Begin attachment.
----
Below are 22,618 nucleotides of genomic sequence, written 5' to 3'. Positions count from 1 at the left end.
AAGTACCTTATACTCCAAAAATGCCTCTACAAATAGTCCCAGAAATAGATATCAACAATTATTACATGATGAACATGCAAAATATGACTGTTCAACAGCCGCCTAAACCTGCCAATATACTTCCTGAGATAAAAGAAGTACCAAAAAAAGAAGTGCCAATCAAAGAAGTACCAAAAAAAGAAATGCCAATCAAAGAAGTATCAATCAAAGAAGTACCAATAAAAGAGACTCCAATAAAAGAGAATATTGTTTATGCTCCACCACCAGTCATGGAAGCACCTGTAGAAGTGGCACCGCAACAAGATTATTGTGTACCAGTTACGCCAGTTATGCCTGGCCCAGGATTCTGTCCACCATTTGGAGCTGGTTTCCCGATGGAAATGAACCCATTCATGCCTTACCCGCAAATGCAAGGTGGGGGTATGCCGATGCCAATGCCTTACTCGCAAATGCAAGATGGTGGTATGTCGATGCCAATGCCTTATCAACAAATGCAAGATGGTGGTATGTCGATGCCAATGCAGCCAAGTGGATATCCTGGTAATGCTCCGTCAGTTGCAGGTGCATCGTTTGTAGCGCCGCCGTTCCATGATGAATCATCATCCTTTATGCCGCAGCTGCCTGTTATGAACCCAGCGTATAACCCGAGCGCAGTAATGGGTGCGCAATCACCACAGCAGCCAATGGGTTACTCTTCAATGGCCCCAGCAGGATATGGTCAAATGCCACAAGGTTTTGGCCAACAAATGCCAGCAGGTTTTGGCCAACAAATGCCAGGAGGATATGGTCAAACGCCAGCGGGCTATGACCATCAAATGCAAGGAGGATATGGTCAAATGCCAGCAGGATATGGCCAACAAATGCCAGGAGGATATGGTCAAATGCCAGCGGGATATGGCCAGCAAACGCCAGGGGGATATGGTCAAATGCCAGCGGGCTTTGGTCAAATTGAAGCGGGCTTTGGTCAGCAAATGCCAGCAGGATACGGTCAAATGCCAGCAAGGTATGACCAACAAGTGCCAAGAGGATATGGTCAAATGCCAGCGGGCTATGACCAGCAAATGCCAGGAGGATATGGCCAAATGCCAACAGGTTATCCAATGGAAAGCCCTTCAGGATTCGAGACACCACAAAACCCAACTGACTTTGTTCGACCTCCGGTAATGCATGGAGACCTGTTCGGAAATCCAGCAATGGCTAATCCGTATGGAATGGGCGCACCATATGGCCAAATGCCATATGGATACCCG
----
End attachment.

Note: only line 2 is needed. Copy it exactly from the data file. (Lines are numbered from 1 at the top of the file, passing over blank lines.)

AAGTACCTTATACTCCAAAAATGCCTCTACAAATAGTCCCAGAAATAGATATCAACAATTATTACATGATGAACATGCAAAATATGACTGTTCAACAGCCGCCTAAACCTGCCAATATACTTCCTGAGATAAAAGAAGTACCAAAAAAAGAAGTGCCAATCAAAGAAGTACCAAAAAAAGAAATGCCAATCAAAGAAGTATCAATCAAAGAAGTACCAATAAAAGAGACTCCAATAAAAGAGAATATTGTTTATGCTCCACCACCAGTCATGGAAGCACCTGTAGAAGTGGCACCGCAACAAGATTATTGTGTACCAGTTACGCCAGTTATGCCTGGCCCAGGATTCTGTCCACCATTTGGAGCTGGTTTCCCGATGGAAATGAACCCATTCATGCCTTACCCGCAAATGCAAGGTGGGGGTATGCCGATGCCAATGCCTTACTCGCAAATGCAAGATGGTGGTATGTCGATGCCAATGCCTTATCAACAAATGCAAGATGGTGGTATGTCGATGCCAATGCAGCCAAGTGGATATCCTGGTAATGCTCCGTCAGTTGCAGGTGCATCGTTTGTAGCGCCGCCGTTCCATGATGAATCATCATCCTTTATGCCGCAGCTGCCTGTTATGAACCCAGCGTATAACCCGAGCGCAGTAATGGGTGCGCAATCACCACAGCAGCCAATGGGTTACTCTTCAATGGCCCCAGCAGGATATGGTCAAATGCCACAAGGTTTTGGCCAACAAATGCCAGCAGGTTTTGGCCAACAAATGCCAGGAGGATATGGTCAAACGCCAGCGGGCTATGACCATCAAATGCAAGGAGGATATGGTCAAATGCCAGCAGGATATGGCCAACAAATGCCAGGAGGATATGGTCAAATGCCAGCGGGATATGGCCAGCAAACGCCAGGGGGATATGGTCAAATGCCAGCGGGCTTTGGTCAAATTGAAGCGGGCTTTGGTCAGCAAATGCCAGCAGGATACGGTCAAATGCCAGCAAGGTATGACCAACAAGTGCCAAGAGGATATGGTCAAATGCCAGCGGGCTATGACCAGCAAATGCCAGGAGGATATGGCCAAATGCCAACAGGTTATCCAATGGAAAGCCCTTCAGGATTCGAGACACCACAAAACCCAACTGACTTTGTTCGACCTCCGGTAATGCATGGAGACCTGTTCGGAAATCCAGCAATGGCTAATCCGTATGGAATGGGCGCACCATATGGCCAAATGCCATATGGATACCCG